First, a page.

Kinley was about 18 months. Now, Kinley was a child who didn’t wanna walk because everyone would carry her. So 15 months old and she finally starts scooting around the house. And 18 months old, I see a picture in her room of Lindsay and I, and Lindsay is very pregnant. And I just pick her up at 18 months old and I said, “Do you know how Reese came out of mommy’s belly?” I said, “You came out of Lala’s belly.” And this was the first time I’d ever introduced the concept. She’s 18 months old, you guys. I had very, very few expectations for what this would be. But their way, this way there would be no questions.

And so she looks at me and she looks at this picture of Lindsay, this big ole belly, and she looks at me and she pauses for a second and she goes, “Lala’s belly!” And she ran around clapping and yelling, “Lala’s belly!” And anytime anybody would ask her where she came from she would say, “Lala’s belly. I came from Lala’s belly.” And do you know how proud she was of where she came from? And I just started crying ’cause that’s all I had ever wanted for her was to know where she came from and to be proud of it. Because God wasn’t going to use her in spite of her story. God was going to use this little warrior, which Kinley means warrior, because of her story.

God was never surprised about Kinley. When I had that dream and that vision, God was preparing me from childhood for my own child. So obviously, Kinley was never a surprise. He had prepared me. He had prepared all of us. And how much comfort I had when he reminded me of that vision, when he reminded me of that dream, when in the middle of that adoption process I woke up one second and said, “She’s the little girl. The little girl I dreamed of when I was 10, 11 years old.” So we have this bubbly seven-year-old little girl who is the light of our life. She is hysterical. She cracks herself up all the time.

At three years old I told her, I said, “You know what tomorrow is, Kinley? Tomorrow’s your adoption day.” Some people call it a gotcha day. I said, “Tomorrow’s your adoption day.” And she looks and she goes, “What? I’m adopted?” And then she proceeds to fall on the floor and laugh. Because that’s what she is and that’s who she is, and she goes in every year when they ask for the pictures of your family and she said, “I can’t just bring one picture.” And she brings a whole host of pictures of her and Lindsay, of her and our family, of her with… And she just, and she explains to her class every single year, this is who I am, this is where I came from, my parents adopted me, but I have a Lala and I have a Mimi and I have… And people… And there’s just so much love.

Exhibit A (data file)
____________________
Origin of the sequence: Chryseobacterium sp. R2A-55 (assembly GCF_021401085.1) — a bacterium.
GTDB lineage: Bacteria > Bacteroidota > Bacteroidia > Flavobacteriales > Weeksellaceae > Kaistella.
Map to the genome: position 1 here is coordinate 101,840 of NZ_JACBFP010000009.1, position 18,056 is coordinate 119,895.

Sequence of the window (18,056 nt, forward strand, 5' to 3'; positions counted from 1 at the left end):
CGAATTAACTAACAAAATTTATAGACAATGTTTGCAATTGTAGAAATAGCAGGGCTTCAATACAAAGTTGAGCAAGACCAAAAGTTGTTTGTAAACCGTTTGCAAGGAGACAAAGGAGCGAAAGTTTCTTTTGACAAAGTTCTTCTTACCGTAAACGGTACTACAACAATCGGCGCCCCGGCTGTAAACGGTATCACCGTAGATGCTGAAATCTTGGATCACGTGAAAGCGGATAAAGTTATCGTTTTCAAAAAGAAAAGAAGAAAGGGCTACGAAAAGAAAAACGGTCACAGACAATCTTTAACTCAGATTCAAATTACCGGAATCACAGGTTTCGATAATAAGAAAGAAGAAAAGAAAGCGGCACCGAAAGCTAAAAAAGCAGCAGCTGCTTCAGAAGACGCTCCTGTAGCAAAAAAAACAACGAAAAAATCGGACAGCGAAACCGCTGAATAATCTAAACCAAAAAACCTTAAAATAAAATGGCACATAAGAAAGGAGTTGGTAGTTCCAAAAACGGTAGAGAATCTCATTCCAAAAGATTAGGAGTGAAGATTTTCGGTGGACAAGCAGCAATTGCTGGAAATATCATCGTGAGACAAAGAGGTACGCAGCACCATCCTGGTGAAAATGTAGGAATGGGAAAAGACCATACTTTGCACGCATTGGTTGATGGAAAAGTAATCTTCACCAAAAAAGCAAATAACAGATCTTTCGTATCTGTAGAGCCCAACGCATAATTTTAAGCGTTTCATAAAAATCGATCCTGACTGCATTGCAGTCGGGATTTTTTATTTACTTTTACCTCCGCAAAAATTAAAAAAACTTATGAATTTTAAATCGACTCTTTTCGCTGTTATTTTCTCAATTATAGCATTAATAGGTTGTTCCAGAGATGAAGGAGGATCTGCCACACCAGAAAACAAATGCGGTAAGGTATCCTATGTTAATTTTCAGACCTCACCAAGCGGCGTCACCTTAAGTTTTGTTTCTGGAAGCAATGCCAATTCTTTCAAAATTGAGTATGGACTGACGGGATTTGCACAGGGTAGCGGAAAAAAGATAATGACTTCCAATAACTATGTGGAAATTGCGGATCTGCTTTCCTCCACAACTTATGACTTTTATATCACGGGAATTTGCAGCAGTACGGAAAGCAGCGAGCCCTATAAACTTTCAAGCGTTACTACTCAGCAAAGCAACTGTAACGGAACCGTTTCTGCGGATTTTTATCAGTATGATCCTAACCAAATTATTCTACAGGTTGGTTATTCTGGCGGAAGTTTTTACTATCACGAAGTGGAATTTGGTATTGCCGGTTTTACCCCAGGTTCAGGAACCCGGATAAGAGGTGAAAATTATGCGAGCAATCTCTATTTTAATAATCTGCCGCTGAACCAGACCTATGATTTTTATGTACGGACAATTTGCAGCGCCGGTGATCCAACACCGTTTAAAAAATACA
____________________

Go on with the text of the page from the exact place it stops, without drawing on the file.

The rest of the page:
And for us, that’s what o- open adoption has meant. It has just meant more love. And so I just wanna say right now, what is God asking you to do? What is God asking you? What yes is He asking you to put on the table? What crazy, seemingly crazy thing has He called you to do? Because I can’t imagine my life now without Kinley Joy Pepin. And even though it, it seemed hard, and was hard, to have two babies one and under, but to look now and go, “I cannot imagine my life without her.”

Thank you guys so much.

Audience: (Clapping)

John: What a great way to wrap up this presentation about the importance of choosing life on today’s episode of Focus on the Family with Jim Daly.

Jim: What a tremendous example of how the Lord can use all things for good if we turn our hearts over to him. I’m so glad that this story, uh, has that happy ending.

John: Mm-hmm.

Jim: And if this presentation has tugged at your heart, let me invite you to join us in making a difference for life today. Our Option Ultrasound program has saved over 500,000 babies since 2004, and your donation of $60 can save a baby’s life and provide support for a young mom. We’ve discovered that over 50% of abortion-minded women choose life after seeing an ultrasound and we wanna make this technology available to more and more pregnancy centers throughout the United States. And when you donate, we’ll say thanks by sending you a copy of the book written by our guests, called Joy Will Come: Exchange Shame for Redemption. So get in touch with us today.

And speaking of life, uh, we wanna invite you to participate in our See Life 2024 event coming up Saturday, June 15th. So join us as we celebrate the value of every pre-born child with guest speakers Amy Ford of Embrace Grace, NFL football star, Benjamin Watson, and his wife, Kirsten, and John Stonestreet of the Colson Center. You can attend here at our Focus on the Family campus, find a simulcast at a local church, or even livestream the event from the comfort of your living room.

John: Well, call us today or visit our website to learn more about See Life 2024 and to get your copy of the book Joy Will Come. Our number, 800, the letter A, and the word FAMILY, 800-232-6459. Or find all the details at focusonthefamily.com/broadcast.

Next time, we’ll hear from Debra Fileta as she shares how to successfully negotiate the different seasons you experience in marriage.


Debra Fileta: It’s the season of planting good seeds and uprooting weeds. The things that we don’t want to see in our relationship. So in nature and in relationships, the season of spring is really important.

End of Preview

Today's Guests